On Tuesday afternoon, representatives of the Boston public schools and the Boston Teachers Union will try to do something they have found impossible for two years.
They will try to put aside their mutual irritation and try to agree on a contract.
This is something employers and employees do all the time. The process is, admittedly, not painless. But the sparring between the School Department and the teachers has done little but drain time and energy away from the urgent mission of improving the city’s schools.
“We want an agreement,” School Department spokesman Matthew Wilder said. “We just need to make sure it’s a good contract that has reforms for kids.”
The sides formally declared that they had reached an impasse back in April. Tuesday’s session is part of a last-ditch effort to avoid a cumbersome mediation process that will only make this painful exercise even more so.
The two sides haven’t been face-to-face in nearly a month, reflecting the lack of urgency that many observers find maddening.
Without actually talking to each other, the sides have made some progress recently. The union offered a major concession on teacher evaluations, long believed to be an important sticking point in the contract negotiations.
They agreed, with some modifications, to accept state guidelines for evaluating teachers, an offer the School Department quickly accepted. Game over, right?
Well, no, because that sticking point was immediately replaced by others. The union, in exchange for graciously agreeing that bad teaching is indeed a major problem that needs to be addressed, added proposals: It wants six more school nurses, eight more social workers, a one-student reduction in class size in sixth and ninth grades. These reasonable requests are the new barriers to a contract.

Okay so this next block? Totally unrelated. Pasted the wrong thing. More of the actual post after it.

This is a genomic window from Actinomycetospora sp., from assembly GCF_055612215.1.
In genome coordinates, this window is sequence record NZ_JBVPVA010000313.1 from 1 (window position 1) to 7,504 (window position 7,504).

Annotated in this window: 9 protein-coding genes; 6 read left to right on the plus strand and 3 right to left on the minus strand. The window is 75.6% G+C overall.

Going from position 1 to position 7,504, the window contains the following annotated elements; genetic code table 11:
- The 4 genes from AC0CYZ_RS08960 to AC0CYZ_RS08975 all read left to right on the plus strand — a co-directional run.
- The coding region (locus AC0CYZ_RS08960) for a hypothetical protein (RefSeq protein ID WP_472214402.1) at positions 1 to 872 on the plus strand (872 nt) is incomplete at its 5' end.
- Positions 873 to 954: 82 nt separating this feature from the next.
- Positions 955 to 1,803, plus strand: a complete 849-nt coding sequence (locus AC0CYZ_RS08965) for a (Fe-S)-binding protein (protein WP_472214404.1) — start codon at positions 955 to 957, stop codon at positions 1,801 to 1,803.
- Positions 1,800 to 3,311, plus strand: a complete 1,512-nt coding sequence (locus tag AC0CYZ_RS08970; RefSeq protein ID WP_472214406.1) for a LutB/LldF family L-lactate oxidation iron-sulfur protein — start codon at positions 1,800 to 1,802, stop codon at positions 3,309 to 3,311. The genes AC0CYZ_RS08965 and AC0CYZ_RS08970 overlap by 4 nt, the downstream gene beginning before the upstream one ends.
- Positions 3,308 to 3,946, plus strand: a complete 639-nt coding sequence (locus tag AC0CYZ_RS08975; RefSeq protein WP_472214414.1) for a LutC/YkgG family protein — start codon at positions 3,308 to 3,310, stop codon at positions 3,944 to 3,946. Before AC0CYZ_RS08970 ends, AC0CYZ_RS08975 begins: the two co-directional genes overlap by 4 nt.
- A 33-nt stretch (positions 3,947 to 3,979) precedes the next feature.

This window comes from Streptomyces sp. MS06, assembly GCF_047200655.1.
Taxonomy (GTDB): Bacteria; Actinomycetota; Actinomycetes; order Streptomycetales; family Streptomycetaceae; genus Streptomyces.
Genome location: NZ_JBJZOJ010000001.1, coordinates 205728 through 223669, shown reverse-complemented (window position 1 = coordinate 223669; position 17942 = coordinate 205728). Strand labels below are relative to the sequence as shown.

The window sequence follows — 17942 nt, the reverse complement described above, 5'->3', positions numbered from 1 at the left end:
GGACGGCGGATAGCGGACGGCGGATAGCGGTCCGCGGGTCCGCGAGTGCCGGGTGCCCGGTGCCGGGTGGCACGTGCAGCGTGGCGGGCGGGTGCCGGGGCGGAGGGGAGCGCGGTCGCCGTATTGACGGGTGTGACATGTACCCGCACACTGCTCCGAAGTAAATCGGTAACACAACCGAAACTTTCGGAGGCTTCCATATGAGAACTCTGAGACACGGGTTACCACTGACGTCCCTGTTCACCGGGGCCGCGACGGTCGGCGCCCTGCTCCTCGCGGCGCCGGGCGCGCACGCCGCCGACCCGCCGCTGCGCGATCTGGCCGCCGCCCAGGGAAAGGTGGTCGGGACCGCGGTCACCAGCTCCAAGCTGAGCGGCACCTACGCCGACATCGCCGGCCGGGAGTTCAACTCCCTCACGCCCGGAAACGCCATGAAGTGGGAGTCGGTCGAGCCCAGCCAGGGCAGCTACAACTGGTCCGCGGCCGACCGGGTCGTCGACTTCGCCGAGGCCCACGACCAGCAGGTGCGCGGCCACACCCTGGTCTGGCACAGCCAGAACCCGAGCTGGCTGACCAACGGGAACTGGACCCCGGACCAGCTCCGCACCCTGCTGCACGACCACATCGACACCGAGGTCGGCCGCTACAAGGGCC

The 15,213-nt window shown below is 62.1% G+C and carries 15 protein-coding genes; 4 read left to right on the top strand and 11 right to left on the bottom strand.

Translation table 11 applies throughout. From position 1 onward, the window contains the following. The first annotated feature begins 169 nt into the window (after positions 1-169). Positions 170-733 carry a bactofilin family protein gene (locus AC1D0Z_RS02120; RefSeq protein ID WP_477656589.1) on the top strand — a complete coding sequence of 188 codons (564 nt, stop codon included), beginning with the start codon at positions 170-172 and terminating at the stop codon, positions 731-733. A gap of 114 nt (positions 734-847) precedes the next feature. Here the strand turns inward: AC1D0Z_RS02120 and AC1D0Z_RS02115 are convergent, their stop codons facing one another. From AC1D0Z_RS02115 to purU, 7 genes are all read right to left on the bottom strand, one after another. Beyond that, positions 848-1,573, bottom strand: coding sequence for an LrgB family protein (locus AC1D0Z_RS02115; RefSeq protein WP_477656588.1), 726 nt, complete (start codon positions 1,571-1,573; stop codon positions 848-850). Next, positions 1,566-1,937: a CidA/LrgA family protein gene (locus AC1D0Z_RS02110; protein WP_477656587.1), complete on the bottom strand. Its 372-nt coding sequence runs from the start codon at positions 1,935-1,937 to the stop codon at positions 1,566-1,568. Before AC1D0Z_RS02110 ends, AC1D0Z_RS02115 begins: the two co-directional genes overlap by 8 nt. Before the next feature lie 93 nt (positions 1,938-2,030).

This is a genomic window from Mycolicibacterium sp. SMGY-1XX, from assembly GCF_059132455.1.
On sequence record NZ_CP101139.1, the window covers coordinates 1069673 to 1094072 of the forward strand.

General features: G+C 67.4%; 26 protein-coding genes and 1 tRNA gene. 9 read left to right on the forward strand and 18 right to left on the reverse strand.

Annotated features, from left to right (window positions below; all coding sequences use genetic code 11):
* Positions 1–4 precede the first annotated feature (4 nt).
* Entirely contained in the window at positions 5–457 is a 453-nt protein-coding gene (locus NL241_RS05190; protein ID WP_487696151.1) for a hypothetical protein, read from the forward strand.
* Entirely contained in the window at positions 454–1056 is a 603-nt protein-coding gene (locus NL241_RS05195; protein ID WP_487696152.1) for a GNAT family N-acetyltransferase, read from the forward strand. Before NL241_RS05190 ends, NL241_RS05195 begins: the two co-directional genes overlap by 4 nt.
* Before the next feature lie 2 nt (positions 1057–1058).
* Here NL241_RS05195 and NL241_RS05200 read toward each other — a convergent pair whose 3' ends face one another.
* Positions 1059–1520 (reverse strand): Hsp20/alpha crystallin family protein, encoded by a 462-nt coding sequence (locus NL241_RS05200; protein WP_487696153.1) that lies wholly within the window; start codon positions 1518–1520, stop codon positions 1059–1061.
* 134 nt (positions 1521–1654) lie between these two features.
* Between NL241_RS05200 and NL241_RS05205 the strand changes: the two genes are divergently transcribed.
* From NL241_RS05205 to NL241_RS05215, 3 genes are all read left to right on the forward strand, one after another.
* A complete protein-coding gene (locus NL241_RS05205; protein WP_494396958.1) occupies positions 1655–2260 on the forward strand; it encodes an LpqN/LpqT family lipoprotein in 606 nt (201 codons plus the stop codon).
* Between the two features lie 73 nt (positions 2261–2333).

“They’ve met us most of the way on performance evaluation and we can certainly work with them,” said union president Richard Stutman. “We asked for things that don’t enrich any members and are important for students.”
Stutman called on Superintendent Carol R. Johnson to appear at the bargaining table. “She has been a no-show,” declared Stutman, never one for understatement. “We would like to hear the superintendent explain why these things aren’t important.” He also wants her to explain the decisions of her bargaining team.
But while Stutman quarrels with Johnson, the people who are suffering from this logjam are the 58,000 students in the public schools. They are the silent majority that is being ignored while the grownups squabble.
The other party that should desperately want a deal, frankly, is Johnson herself. Since the school opening fiasco last year — when the School Department suddenly couldn’t get kids to school on time — she has faced a steady drumbeat of criticism. She has protected, and defended, an administrator who was a domestic abuser. She has issued school closing plans that made parents want to rip their hair out. She has received a lackluster evaluation from the School Committee. Johnson should take the opportunity for a victory.
Without an agreement, the parties would turn to mediation. But it is nonbinding, and could mean more gridlock.
It says everything that resolving the biggest issue of the negotiations has settled nothing. It makes clear that both sides are too entrenched, too driven by ego, and simply too ornery to find common ground.
They need to take the opening they have now, because needed reforms are being held hostage. For the sake of the kids they claim to be fighting for, they need to finish the job.